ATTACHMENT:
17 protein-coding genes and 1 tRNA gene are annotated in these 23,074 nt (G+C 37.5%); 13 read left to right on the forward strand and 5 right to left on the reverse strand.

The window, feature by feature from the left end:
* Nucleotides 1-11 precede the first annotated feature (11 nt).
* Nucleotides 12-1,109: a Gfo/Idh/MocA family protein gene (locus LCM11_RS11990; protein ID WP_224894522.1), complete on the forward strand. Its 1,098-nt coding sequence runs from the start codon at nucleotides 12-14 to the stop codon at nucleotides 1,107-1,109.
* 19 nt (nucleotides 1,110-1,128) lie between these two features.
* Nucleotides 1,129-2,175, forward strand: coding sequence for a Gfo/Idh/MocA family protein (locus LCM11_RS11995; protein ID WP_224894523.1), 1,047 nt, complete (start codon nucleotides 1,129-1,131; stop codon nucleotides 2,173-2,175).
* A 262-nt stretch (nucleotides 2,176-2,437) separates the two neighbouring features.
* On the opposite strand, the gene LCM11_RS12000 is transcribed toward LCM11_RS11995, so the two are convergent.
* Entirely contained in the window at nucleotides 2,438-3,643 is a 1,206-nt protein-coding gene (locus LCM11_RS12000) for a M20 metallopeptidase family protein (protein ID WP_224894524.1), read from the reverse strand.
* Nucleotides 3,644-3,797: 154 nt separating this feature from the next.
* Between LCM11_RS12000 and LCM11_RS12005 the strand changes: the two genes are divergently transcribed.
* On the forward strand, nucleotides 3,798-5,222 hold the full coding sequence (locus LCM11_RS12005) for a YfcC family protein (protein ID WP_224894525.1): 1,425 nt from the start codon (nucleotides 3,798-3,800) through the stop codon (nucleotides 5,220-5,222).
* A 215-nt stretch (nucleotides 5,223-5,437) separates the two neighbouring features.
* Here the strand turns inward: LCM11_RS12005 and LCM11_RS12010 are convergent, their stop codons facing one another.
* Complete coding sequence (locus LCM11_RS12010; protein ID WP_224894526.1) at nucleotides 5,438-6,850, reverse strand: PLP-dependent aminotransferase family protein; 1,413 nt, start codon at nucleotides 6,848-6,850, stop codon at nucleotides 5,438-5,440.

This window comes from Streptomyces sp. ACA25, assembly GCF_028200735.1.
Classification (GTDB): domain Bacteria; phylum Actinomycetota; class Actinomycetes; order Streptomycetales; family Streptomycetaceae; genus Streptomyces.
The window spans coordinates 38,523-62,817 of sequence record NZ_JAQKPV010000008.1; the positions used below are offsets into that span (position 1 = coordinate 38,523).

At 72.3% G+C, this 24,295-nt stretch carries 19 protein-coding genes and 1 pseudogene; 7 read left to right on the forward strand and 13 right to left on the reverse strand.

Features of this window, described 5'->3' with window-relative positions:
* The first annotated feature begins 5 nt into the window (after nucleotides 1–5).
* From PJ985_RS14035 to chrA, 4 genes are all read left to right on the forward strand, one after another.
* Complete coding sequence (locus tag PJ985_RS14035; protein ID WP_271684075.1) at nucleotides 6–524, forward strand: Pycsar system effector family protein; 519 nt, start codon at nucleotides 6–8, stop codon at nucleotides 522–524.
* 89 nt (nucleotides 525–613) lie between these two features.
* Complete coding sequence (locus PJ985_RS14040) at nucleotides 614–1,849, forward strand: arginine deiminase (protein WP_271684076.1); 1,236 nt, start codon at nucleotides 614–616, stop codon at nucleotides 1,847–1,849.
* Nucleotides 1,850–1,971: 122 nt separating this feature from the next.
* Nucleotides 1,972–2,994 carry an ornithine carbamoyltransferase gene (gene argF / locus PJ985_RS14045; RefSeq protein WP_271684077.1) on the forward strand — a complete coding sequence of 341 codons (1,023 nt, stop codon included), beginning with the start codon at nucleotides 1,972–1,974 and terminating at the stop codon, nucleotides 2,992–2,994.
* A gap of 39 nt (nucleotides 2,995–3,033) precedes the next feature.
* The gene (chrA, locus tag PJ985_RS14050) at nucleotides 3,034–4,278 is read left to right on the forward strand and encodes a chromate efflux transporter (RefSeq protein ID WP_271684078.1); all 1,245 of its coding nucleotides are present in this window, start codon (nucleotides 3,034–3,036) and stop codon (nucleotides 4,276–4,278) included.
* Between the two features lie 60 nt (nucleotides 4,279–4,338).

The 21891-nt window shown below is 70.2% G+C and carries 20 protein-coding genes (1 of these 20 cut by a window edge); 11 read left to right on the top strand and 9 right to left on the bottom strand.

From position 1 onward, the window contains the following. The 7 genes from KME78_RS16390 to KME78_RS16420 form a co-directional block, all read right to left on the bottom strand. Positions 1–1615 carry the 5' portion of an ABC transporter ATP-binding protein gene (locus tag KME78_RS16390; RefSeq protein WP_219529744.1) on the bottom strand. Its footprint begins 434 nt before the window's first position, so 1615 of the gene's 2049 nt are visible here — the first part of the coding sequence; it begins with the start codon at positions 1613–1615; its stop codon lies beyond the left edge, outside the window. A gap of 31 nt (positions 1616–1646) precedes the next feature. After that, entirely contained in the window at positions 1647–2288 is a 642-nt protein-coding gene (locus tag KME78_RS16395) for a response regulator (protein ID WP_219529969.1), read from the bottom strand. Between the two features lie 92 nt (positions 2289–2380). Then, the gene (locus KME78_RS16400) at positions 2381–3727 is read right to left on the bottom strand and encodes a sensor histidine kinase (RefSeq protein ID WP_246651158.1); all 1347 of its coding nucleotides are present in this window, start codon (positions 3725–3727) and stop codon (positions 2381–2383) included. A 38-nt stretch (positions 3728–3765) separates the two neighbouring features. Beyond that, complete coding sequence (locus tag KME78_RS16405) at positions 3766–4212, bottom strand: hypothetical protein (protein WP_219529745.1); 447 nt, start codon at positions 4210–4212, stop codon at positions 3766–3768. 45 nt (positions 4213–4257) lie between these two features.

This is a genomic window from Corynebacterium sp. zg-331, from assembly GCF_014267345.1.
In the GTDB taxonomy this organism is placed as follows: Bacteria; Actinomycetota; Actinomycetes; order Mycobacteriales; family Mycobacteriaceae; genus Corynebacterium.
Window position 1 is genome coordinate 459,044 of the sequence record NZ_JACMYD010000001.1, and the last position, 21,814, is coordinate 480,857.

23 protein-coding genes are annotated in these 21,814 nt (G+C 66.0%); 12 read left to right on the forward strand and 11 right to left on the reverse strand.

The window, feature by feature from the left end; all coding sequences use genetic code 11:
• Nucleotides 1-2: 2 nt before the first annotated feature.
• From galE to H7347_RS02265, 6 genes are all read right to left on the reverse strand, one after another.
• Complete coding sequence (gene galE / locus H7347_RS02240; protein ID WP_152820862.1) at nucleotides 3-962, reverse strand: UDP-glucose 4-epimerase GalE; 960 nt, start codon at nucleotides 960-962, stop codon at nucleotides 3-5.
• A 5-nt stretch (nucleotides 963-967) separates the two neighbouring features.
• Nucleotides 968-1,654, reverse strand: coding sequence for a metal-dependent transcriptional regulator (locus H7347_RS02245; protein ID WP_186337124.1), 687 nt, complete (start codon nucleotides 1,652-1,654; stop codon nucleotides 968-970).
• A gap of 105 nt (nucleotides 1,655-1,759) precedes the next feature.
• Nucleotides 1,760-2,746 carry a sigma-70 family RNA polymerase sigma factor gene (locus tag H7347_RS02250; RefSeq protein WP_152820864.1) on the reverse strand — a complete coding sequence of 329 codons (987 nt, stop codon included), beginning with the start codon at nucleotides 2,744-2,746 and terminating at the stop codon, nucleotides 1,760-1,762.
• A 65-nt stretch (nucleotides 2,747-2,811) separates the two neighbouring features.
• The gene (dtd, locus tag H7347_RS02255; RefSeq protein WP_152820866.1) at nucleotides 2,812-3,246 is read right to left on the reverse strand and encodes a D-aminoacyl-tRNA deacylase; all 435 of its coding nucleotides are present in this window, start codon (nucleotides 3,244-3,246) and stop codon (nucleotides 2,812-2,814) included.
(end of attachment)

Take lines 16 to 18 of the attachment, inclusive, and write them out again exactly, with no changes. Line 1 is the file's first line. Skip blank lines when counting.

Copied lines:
This window comes from Streptomyces sp. ACA25, assembly GCF_028200735.1.
Classification (GTDB): domain Bacteria; phylum Actinomycetota; class Actinomycetes; order Streptomycetales; family Streptomycetaceae; genus Streptomyces.
The window spans coordinates 38,523-62,817 of sequence record NZ_JAQKPV010000008.1; the positions used below are offsets into that span (position 1 = coordinate 38,523).